Before it went to print the fact checker called to tell me what they planned to write in the article. They were going to state that although I have confidence, I am a high risk for Diabetes. I was not tested at the shoot for diabetes. They never asked about my family history, or did a blood sugar level, or other blood test (other than cholesterol).

I quickly opposed this by stating that nobody in my family has diabetes, in fact, both of my full figured grandmothers died in their nineties and neither had diabetes.  I understand that you are trying to educate readers that Hispanics as a whole are at a high risk, but diabetes doesn’t just affect Blacks, Hispanics, or full figured women.  After deliberation, we settled on them including that I have no family history of diabetes, but keeping the Hispanic statistic.

What I was most disappointed in was when I saw the implied nude shot had the words “A confident woman whose figure could harm her future health.”  My first reaction was, so could a speeding car!  I work at maintaining a healthy lifestyle, and work on projects that promote confidence and having a positive body image.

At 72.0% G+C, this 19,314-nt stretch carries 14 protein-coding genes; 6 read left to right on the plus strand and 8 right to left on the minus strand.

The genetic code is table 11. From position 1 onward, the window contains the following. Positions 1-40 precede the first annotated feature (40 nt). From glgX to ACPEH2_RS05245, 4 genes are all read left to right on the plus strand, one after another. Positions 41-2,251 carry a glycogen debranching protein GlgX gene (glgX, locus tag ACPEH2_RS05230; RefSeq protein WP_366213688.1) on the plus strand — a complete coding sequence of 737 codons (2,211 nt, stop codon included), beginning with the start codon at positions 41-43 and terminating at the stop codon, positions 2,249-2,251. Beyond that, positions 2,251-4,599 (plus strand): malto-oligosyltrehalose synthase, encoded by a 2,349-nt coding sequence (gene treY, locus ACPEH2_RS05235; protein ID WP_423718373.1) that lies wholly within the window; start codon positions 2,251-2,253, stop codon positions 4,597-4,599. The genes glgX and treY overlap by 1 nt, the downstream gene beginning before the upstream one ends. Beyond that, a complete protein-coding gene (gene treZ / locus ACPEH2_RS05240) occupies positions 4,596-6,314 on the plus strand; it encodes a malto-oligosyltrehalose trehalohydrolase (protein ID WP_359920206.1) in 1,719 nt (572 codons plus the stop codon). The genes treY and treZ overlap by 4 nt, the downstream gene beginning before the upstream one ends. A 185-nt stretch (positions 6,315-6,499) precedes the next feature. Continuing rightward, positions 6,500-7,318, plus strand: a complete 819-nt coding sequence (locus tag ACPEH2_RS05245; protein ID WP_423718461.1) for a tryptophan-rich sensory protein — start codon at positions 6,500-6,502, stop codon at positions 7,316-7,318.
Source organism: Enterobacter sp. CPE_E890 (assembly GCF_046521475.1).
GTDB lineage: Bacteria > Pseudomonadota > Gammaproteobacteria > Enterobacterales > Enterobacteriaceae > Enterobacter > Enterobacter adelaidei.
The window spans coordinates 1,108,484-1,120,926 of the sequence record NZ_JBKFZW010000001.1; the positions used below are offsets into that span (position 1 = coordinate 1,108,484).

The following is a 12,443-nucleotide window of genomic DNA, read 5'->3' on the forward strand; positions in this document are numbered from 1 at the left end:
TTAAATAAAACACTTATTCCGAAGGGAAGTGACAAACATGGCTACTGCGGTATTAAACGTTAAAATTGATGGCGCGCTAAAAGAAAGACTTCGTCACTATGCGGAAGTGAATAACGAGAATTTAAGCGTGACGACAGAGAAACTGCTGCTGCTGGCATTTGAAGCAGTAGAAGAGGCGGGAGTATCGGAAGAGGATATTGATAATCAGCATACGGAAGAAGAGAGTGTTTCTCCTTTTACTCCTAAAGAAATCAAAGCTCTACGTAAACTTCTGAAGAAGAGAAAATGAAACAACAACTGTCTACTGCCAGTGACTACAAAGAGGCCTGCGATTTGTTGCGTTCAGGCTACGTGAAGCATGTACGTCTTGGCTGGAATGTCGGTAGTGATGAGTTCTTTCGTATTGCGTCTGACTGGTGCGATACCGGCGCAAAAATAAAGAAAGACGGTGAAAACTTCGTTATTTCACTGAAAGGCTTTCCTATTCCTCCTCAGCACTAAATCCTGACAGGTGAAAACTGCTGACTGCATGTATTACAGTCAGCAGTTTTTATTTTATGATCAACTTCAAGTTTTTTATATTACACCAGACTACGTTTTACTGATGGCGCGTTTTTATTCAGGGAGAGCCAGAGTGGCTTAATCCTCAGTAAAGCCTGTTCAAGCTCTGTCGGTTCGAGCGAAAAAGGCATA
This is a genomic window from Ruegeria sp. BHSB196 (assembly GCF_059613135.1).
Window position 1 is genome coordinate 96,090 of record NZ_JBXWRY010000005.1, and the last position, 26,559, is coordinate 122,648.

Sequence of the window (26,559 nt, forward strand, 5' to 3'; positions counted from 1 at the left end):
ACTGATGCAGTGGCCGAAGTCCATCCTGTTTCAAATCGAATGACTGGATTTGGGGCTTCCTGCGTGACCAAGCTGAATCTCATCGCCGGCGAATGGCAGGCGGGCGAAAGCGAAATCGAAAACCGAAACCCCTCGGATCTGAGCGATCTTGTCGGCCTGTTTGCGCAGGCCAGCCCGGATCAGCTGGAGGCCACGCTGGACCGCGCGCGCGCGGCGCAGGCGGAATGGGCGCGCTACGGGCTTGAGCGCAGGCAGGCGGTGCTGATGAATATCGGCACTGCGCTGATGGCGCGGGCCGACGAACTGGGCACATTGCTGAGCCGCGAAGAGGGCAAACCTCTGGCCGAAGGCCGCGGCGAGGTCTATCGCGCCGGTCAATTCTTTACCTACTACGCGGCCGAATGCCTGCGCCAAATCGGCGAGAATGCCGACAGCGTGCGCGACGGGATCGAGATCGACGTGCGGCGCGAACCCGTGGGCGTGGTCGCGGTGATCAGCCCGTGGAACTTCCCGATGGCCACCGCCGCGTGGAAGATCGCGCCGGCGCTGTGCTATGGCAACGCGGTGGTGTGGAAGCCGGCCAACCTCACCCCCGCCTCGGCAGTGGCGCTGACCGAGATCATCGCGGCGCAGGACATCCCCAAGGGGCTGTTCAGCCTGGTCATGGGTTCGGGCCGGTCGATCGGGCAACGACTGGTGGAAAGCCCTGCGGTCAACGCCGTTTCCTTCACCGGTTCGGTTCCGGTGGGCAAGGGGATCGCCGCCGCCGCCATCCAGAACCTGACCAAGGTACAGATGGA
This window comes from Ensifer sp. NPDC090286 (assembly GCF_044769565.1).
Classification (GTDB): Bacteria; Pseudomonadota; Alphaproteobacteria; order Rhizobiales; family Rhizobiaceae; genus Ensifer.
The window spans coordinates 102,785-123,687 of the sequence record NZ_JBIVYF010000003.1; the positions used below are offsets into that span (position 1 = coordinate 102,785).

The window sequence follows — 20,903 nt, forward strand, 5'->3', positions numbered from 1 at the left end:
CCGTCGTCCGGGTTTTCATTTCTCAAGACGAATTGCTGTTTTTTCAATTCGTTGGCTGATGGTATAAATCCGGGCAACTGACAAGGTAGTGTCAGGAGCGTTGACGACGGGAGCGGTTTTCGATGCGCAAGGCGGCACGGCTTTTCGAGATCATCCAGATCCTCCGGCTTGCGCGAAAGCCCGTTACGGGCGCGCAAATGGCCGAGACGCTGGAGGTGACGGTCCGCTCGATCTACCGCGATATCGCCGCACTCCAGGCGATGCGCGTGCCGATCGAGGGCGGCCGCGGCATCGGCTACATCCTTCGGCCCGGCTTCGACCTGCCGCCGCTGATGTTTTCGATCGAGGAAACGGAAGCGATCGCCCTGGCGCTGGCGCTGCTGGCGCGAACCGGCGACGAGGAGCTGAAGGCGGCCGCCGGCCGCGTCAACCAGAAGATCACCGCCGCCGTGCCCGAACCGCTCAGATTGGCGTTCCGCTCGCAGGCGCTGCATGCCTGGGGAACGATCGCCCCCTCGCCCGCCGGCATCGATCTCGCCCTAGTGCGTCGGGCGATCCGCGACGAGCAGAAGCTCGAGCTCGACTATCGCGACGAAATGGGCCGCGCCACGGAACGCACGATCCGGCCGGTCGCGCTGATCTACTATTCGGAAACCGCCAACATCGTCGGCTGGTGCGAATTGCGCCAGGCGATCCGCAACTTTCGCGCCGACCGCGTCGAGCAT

The article reads, “Fall in Love with Your Body…” I HAVE! I AM THERE!  I want other full size women to love themselves too.

 I see a photo where I look lovely, confident, hand on my hip, fat thighs for all to see and readers can gasp if they need to, but I LOVE ME!  The first page in this article made me smile reading the quote about loving my size 16 curves. The article also points out that I’m on a Mediterranean diet, and would like to tone up while maintaining my curves. Then I look at the lovely photo, and see that they took my positivity, my confidence and flipped it into something negative, derogatory.